McKeon and Stacey set about putting the perfect band together to support Scott’s songs. Built around the core of Paul’s twin brother Jeremy Stacey on drums – whose formidable credits include Noel Gallagher, Sheryl Crow and King Crimson – bassist Rocco Palladino (son of session legend Pino) and acclaimed jazz keyboard player Ross Stanley, the band were joined by Scott’s Rufus Black bandmate Gavin Conder to provide vocals on several tracks.
Recording took place at several London studios including RAK and Fish Factory with Stacey deliberately setting the up the musicians to play together in one room, jamming and reacting to each other’s playing in the manner of the classic 60s and 70s albums Scott so admires.
“We really wanted to have the guitar front and centre, like some of the amazing Jeff Beck stuff or the Bloomfield Super Session,” says Scott. “We had this sort of old-school mindset, like some of those albums where it sounds like the band are all there together in one room in the studio, a couple of mics up and they are just having fun jamming.”
“I just played away and fortunately, he seemed to be receptive to it. After soundcheck I felt like I needed a lie down or something!”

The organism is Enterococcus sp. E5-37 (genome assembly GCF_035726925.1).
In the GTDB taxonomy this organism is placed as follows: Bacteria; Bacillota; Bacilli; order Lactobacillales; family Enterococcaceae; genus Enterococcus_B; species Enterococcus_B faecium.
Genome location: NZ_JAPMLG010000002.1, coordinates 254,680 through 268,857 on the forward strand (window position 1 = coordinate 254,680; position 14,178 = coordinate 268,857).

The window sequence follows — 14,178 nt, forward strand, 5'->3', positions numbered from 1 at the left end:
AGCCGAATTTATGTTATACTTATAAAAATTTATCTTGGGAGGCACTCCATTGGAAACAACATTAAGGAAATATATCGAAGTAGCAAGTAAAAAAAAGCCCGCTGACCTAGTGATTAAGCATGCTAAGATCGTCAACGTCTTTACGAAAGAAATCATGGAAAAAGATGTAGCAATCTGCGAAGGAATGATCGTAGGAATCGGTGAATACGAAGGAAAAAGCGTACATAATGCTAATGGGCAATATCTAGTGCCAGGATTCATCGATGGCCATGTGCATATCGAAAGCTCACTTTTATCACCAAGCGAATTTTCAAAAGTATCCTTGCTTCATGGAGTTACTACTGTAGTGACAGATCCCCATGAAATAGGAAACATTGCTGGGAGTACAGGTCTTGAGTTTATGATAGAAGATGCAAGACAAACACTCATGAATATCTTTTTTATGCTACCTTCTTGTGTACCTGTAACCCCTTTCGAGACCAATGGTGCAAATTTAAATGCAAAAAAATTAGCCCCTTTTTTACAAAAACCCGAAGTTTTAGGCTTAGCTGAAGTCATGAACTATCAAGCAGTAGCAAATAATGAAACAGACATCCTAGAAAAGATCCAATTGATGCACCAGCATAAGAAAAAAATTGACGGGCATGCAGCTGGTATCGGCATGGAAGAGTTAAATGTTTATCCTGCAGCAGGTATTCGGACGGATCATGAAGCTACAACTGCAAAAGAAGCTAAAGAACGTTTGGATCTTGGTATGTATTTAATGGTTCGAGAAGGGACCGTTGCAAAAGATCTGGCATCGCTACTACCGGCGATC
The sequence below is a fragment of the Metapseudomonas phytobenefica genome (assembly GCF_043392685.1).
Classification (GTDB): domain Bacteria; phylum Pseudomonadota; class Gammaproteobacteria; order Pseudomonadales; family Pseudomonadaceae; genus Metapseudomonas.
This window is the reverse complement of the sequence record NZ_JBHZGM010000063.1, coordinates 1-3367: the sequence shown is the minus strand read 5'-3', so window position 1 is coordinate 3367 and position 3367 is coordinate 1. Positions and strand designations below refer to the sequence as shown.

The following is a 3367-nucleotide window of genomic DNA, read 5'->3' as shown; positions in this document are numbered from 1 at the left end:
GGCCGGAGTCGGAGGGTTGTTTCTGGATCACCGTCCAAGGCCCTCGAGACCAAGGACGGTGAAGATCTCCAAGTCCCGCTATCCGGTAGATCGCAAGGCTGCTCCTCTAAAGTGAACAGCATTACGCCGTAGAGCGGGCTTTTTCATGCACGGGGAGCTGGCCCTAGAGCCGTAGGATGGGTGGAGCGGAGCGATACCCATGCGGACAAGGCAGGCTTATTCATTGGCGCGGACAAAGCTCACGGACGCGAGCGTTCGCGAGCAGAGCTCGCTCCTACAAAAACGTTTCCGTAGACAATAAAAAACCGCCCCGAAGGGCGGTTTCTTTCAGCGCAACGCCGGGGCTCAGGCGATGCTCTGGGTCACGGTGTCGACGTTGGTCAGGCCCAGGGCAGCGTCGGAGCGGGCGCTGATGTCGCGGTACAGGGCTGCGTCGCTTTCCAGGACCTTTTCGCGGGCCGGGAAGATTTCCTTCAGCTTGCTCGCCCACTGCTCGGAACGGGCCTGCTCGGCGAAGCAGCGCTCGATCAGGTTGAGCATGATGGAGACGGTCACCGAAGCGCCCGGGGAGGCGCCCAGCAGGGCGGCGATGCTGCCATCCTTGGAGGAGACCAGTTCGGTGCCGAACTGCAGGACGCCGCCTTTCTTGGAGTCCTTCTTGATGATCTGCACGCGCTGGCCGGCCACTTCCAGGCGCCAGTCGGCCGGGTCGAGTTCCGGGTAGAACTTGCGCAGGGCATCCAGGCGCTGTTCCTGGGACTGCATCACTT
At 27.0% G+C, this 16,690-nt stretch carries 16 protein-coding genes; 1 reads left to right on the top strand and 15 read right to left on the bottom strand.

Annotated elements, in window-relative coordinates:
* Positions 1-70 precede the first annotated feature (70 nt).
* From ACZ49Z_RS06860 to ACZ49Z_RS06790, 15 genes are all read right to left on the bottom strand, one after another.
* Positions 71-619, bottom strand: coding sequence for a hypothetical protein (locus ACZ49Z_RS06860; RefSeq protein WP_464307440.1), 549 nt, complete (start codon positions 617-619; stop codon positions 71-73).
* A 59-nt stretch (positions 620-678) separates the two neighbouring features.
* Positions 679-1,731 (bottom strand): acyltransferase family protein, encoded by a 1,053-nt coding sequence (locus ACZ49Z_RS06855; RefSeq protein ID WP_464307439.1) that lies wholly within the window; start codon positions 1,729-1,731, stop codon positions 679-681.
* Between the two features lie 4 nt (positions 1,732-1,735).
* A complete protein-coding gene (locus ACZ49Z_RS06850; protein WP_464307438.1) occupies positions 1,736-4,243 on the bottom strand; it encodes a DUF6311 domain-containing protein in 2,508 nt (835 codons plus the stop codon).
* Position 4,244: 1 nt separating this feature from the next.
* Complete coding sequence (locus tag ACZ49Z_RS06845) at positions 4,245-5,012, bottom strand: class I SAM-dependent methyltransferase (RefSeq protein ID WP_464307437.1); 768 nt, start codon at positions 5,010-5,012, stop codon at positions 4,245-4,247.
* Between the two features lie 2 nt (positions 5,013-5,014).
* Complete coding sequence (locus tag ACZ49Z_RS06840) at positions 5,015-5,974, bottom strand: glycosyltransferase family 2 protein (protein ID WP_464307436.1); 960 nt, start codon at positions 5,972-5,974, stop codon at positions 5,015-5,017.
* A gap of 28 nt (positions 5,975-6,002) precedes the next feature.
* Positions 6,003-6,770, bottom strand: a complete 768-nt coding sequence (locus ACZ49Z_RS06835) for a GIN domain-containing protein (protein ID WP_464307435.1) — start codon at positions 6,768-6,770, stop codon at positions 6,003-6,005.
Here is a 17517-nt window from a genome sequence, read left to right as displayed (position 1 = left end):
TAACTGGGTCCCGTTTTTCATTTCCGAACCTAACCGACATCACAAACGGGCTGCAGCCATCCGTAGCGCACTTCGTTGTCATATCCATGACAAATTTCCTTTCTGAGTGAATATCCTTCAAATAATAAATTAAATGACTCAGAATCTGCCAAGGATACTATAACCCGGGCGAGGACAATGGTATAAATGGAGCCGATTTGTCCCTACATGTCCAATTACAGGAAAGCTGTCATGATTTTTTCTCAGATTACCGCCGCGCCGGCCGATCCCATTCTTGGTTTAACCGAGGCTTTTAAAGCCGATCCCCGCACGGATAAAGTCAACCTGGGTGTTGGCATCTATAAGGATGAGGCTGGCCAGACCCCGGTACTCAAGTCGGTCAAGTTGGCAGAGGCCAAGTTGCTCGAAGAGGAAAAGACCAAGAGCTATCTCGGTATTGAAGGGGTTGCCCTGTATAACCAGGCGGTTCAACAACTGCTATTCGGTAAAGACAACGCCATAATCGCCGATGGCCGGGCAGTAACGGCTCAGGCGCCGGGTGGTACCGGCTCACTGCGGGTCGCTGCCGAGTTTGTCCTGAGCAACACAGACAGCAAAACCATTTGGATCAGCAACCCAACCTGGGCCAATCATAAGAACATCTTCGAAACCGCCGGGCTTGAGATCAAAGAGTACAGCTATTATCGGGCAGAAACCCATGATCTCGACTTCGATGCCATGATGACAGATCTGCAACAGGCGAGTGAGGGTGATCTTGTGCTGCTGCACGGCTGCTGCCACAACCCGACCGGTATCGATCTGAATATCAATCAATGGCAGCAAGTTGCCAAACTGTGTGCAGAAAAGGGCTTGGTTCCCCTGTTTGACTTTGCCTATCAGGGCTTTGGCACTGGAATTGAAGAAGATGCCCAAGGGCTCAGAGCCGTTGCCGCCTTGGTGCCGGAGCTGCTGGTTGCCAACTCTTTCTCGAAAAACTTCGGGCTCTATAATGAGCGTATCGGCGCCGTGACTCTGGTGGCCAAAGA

Despite wanting New Morning to have a live-band feel, Scott recalls that he and Paul put in a lot a of prior planning and preparation, both in the songwriting and how the record would turn out sonically. “We discussed what we liked and didn’t like about guitar albums,” he says. “How sometimes there isn’t actually a of guitar on them or people do loads of takes and comp together solos and stuff, or even just how it sounds.
“I’ve been somewhat guilty of that on past recordings,” Scott admits. “How you sort of dumb down your guitar tone, trying to be more poppy or something. But really the thing you’re good at, the thing you’ve worked on for years, is your guitar paying and defining your own guitar tone.”
That the sonic backbone of the album and its title track was recorded using Scott’s prized 1962 Stratocaster will come as no surprise. However, other guitars in both Scott and Paul Stacey’s collections filled out the sonic spectrum of the record.
“I used an old 1950s Framus archtop for some stuff on the track Angerstein Road, mic’d up with an old RCA BK-5 ribbon mic,” Scott reveals. “I also used my lovely red mid-60s Harmony Rocket with its amazing gold foil pickups on some parts, and a more modern Danelectro baritone tuned to A♭ for the rhythm stuff on Third Eye Witness.”